Yes, I see now that the main problem is that AddSet calls IsSet rather
than it spends lots of time for actual rewriting of the set.
However, looking at IsSet, one sees that first of all it tests
whether it is already known that the argument is a set by checking
certain flag in its record. In the best of my knowledge,
it is really fast providing this flag is set to `yes`.
Note that the sets in question are generated as the images of the
original set S. The image of S is a set, so the corresponding
function which computes the image of a set under a permutation (see the
module permutat.c) should set , I believe, the abovementioned flag to `yes`.
(In other words there might be a bug)
Otherwise I fail to understand why
the removal of the call to IsSet can improve performance of
Orbit(,,OnSets) so dramatically.
Is this a set of numbers, or a set of (for example) vectors?
It makes a difference, for the reason that Frank was talking about
before, namely that a vector in the set might be altered (by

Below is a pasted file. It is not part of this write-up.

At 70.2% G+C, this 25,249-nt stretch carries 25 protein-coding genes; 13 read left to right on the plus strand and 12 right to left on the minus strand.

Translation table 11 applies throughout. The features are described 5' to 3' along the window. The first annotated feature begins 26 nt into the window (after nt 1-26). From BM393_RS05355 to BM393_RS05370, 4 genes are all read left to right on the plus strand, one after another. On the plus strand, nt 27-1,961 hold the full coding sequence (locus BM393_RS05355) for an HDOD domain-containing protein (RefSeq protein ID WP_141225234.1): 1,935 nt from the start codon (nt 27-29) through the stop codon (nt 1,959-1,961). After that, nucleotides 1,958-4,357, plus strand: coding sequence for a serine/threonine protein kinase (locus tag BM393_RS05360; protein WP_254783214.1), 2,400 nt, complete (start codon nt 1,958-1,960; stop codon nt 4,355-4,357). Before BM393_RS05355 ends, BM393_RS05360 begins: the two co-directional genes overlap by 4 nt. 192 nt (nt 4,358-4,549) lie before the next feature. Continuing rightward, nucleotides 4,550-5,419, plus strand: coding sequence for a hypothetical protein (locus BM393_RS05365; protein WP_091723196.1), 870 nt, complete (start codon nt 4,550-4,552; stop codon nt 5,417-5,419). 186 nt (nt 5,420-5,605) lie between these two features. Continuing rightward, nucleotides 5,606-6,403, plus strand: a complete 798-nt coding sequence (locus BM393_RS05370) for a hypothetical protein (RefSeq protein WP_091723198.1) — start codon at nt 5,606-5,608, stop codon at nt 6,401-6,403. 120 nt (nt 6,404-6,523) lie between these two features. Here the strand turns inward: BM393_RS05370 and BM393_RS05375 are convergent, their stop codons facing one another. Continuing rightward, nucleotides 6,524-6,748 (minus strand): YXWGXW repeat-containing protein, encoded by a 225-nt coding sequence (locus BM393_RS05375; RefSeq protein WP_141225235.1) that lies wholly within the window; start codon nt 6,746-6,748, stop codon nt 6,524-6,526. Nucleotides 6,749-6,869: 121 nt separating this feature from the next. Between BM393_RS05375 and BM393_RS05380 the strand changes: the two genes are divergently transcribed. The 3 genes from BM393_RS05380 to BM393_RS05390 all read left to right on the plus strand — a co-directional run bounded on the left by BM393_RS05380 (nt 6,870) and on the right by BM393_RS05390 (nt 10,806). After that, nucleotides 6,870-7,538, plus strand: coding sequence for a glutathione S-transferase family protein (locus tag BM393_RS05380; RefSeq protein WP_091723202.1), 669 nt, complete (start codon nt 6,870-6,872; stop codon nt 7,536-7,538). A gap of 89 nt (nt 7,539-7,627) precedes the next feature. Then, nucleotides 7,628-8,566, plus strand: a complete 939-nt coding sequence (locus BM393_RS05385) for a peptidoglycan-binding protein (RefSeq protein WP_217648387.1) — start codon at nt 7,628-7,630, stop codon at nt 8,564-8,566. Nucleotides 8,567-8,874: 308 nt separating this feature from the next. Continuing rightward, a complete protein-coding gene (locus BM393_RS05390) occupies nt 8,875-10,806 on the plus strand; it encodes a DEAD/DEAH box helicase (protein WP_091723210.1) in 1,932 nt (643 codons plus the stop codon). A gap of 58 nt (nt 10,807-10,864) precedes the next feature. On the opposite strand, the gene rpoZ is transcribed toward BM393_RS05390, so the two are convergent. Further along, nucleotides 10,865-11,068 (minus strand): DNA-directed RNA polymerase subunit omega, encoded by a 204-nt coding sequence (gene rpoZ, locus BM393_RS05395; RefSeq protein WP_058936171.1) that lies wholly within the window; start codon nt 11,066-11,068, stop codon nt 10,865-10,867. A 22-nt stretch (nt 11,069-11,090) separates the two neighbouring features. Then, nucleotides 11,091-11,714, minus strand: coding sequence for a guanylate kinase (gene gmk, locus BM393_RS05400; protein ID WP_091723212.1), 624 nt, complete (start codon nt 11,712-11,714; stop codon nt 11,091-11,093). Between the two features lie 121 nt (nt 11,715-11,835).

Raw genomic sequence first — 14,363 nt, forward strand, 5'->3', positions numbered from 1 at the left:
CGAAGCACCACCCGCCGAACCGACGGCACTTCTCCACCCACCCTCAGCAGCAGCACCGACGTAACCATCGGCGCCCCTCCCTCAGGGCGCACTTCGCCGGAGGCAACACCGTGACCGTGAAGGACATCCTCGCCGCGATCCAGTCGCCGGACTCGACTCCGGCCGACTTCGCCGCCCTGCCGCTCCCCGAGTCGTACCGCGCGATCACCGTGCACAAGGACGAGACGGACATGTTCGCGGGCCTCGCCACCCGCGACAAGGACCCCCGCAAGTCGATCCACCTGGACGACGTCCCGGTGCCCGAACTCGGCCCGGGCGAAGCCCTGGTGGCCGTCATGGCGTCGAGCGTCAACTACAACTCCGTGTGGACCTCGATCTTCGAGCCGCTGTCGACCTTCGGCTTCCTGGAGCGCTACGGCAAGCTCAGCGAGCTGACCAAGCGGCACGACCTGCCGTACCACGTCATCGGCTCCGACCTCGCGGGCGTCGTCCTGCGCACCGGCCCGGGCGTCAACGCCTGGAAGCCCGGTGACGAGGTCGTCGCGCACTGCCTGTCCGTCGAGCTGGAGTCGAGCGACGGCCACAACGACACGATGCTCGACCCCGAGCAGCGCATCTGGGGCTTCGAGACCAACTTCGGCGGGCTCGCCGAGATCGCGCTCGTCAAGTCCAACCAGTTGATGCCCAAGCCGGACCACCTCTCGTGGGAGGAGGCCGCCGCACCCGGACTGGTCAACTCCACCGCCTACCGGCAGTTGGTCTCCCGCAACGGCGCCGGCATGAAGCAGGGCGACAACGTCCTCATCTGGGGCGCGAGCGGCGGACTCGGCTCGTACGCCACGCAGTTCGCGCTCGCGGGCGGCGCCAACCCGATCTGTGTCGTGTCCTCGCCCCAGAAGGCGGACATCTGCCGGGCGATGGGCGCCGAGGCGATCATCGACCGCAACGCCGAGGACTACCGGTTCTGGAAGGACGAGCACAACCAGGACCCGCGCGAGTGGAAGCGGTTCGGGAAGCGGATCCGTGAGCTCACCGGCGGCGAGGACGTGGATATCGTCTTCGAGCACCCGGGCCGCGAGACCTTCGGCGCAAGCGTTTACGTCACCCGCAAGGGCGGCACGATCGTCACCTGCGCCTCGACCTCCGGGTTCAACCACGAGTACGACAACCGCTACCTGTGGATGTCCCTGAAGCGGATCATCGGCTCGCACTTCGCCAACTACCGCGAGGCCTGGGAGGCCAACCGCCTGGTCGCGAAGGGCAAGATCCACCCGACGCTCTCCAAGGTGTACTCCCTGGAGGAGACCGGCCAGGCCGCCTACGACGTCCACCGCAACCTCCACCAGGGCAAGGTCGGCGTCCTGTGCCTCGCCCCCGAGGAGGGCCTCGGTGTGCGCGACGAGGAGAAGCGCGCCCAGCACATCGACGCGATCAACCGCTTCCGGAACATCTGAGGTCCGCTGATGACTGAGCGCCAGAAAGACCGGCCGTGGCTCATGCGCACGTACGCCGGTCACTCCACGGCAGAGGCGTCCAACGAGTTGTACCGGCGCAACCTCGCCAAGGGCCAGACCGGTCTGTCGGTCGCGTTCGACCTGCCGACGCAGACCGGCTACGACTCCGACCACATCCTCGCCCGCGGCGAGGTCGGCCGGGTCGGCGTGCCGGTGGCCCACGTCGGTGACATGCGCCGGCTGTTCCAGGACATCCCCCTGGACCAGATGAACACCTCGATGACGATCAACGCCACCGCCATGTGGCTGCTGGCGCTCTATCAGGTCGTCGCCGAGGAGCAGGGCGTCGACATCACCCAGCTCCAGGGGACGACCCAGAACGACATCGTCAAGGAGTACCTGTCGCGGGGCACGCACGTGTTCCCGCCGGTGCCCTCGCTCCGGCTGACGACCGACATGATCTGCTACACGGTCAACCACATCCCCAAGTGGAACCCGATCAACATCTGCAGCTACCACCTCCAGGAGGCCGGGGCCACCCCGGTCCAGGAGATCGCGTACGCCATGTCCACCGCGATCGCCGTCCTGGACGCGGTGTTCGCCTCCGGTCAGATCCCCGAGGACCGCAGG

assigning to one of its entries). A set of vectors can thus NOT be
guaranteed to stay sorted, even if no changes are made to the set
itself, only changes to the elements.
It seems still unclear. If g is a permutation of a set X of whatever nature,
S a subset of X, then S^g is a set, otherwise one would expect a message
like "Error, <set> must be a set in ...OnSets".
That is, S^g is uniquely defined. That is , S^g should be a set, so
the appropriate flag of it is 'yes'.
Certainly I agree that there are operations which can disrupt the order of
S, say as it was pointed out by making changes to elements,
but S^g should be exempt from this list.
Dept. of Mathematics,
Univ. of Western Australia, Nedlands WA 6009, Australia